A lorry driver on the M20 was pulled over and fined £100 by Kent Police after he was seen with a laptop balanced on his dashboard.
The driver was one of 44 motorists stopped and fined, given points or educational advice in a special roads policing operation on Kent’s strategic road network.
From Friday 7 to Thursday 13 January 2022, officers patrolled the M20, M2, A2 and M25 in police cars, motorbikes and an unmarked Large Goods Vehicle (LGV).
The lorry provided to the force by National Highways allows officers to see into cars and larger vehicles. Motorists caught committing driving offences were filmed and then stopped by marked police cars.
Across the week the drivers of nine LGVs, nine Heavy Goods Vehicles and 26 other motorists were stopped for various offences including using a mobile phone, not wearing a seatbelt, speeding, not being in proper control of the vehicle, not having insurance, carrying insecure loads, and driving whilst under the influence of drink and drugs.
These actions resulted in 31 Traffic Offence Reports being issued, ten fixed penalty notices and two court summons.
In addition, one man was arrested after an officer on a police motorbike smelt cannabis coming from a car travelling towards Junction 7 of the M20 on Monday 10 January. The rider stopped the motorist and he was detained on suspicion of driving whilst unfit through drugs.
On Thursday 13 January a motorist was stopped and arrested on suspicion of drug driving at Junction 8 of the M20. On the same day another driver was stopped at Junction 5 of the M20, also on suspicion of drug driving. Following a search of the vehicle a knife was also seized.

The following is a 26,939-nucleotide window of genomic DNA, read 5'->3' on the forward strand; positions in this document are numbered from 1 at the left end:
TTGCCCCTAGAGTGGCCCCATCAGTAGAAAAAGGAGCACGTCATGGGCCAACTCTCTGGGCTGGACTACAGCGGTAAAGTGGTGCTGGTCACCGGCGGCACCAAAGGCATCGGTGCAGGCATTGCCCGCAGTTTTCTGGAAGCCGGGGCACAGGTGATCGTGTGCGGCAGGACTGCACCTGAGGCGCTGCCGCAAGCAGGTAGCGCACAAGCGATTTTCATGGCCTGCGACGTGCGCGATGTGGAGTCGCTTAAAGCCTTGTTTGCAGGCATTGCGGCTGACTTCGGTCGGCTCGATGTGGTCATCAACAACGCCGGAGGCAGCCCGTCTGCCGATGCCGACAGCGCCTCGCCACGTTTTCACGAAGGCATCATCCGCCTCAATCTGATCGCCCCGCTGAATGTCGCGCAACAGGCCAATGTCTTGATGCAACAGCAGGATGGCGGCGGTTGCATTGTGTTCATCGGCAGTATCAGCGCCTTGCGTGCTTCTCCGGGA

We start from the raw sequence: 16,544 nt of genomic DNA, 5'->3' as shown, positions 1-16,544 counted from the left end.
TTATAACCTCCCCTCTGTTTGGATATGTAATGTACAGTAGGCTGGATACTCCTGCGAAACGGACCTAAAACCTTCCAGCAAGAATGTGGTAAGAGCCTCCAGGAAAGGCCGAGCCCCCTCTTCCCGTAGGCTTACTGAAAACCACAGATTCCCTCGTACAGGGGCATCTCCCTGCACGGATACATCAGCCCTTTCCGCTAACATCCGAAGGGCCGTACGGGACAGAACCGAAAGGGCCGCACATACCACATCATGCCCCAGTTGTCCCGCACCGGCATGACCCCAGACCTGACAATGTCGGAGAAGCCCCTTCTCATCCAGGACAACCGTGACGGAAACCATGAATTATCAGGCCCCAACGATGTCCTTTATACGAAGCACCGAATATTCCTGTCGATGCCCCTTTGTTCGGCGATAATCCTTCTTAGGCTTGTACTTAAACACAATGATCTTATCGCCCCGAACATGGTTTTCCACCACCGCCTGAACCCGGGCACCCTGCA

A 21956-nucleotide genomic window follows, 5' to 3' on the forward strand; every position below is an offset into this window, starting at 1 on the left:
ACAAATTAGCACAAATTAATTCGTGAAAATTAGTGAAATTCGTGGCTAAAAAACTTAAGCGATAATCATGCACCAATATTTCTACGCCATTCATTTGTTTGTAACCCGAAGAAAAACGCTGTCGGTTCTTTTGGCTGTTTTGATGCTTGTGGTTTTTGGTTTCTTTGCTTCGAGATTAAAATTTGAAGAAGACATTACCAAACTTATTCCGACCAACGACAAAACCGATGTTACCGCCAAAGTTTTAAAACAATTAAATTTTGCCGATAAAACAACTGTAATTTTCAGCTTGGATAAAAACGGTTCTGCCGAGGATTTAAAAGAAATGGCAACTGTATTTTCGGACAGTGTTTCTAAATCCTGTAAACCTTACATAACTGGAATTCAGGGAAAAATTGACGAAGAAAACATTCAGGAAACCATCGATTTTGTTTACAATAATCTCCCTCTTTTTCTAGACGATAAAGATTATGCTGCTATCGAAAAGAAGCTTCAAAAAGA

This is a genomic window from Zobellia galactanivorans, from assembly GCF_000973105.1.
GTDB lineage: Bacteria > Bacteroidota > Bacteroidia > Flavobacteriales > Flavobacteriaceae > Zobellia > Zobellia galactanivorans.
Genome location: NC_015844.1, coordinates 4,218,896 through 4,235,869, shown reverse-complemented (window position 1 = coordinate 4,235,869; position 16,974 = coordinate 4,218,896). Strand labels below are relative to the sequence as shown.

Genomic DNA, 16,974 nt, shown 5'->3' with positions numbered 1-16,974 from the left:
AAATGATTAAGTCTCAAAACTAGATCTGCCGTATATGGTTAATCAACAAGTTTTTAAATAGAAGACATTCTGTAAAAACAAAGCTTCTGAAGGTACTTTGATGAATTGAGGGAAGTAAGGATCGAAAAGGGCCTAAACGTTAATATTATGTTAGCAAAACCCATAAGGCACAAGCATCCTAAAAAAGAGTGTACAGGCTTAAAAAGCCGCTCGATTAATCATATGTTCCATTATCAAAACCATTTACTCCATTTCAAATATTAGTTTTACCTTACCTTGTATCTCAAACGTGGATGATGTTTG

All those arrested have since been released from custody pending further investigation.
Chief Inspector Craig West said: ‘This operation has revealed that despite the rules, which have been in place for many years now, a minority of motorists are still prepared to break the law.‘ A momentary lapse in concentration, such as talking on the phone, texting, or looking at a device such as a laptop in the vehicle, can have disastrous and life-changing consequences.‘
Use of the unmarked lorry helps us see directly inside the driver’s cab, something we can’t do with our normal marked and unmarked police vehicles.‘Offences that we identify carry a fine and points on your licence, so ask yourself if it is really worth it. I strongly urge those caught in this operation and others who have used such devices while driving to learn from their mistakes and drive safely in future. We won’t hesitate to take action against those placing others in danger.’
National Highways Regional Safety Programme Manager in the South East Colin Evans, said: ‘We know the majority of people drive safely and sensibly but unfortunately a minority of motorists flout the law and put themselves and others at risk. ‘Working closely with our police partners and through the use of the supercabs we want to encourage all drivers – whatever vehicle they are in – to think twice about their behaviour behind the wheel and make sure everyone gets to their destination safely.’